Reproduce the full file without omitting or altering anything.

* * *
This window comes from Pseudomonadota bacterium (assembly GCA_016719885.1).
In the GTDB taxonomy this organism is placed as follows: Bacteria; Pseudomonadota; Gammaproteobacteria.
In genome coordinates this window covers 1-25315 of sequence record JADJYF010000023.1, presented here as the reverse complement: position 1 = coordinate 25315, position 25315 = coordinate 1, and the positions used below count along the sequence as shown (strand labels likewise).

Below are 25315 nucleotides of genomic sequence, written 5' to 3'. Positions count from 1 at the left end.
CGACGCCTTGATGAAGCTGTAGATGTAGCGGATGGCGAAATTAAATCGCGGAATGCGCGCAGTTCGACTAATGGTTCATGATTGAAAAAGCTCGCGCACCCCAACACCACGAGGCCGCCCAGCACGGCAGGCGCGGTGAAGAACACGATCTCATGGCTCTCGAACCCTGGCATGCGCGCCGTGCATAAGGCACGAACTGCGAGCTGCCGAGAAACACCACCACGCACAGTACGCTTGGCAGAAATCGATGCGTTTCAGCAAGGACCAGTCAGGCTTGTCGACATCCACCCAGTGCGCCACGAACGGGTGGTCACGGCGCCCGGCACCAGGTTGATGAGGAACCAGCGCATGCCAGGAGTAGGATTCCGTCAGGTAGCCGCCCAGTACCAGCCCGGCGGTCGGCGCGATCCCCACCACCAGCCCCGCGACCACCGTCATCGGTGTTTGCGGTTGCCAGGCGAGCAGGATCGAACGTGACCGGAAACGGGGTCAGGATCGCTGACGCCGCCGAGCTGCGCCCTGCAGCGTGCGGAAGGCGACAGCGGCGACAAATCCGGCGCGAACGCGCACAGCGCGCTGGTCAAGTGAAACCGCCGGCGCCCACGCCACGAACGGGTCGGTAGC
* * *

This window comes from Pseudomonadota bacterium (assembly GCA_016719885.1).
In the GTDB taxonomy this organism is placed as follows: Bacteria; Pseudomonadota; Gammaproteobacteria.
In genome coordinates this window covers 1-25315 of sequence record JADJYF010000023.1, presented here as the reverse complement: position 1 = coordinate 25315, position 25315 = coordinate 1, and the positions used below count along the sequence as shown (strand labels likewise).

Below are 25315 nucleotides of genomic sequence, written 5' to 3'. Positions count from 1 at the left end.
CGACGCCTTGATGAAGCTGTAGATGTAGCGGATGGCGAAATTAAATCGCGGAATGCGCGCAGTTCGACTAATGGTTCATGATTGAAAAAGCTCGCGCACCCCAACACCACGAGGCCGCCCAGCACGGCAGGCGCGGTGAAGAACACGATCTCATGGCTCTCGAACCCTGGCATGCGCGCCGTGCATAAGGCACGAACTGCGAGCTGCCGAGAAACACCACCACGCACAGTACGCTTGGCAGAAATCGATGCGTTTCAGCAAGGACCAGTCAGGCTTGTCGACATCCACCCAGTGCGCCACGAACGGGTGGTCACGGCGCCCGGCACCAGGTTGATGAGGAACCAGCGCATGCCAGGAGTAGGATTCCGTCAGGTAGCCGCCCAGTACCAGCCCGGCGGTCGGCGCGATCCCCACCACCAGCCCCGCGACCACCGTCATCGGTGTTTGCGGTTGCCAGGCGAGCAGGATCGAACGTGACCGGAAACGGGGTCAGGATCGCTGACGCCGCCGAGCTGCGCCCTGCAGCGTGCGGAAGGCGACAGCGGCGACAAATCCGGCGCGAACGCGCACAGCGCGCTGGTCAAGTGAAACCGCCGGCGCCCACGCCACGAACGGGTCGGTAGC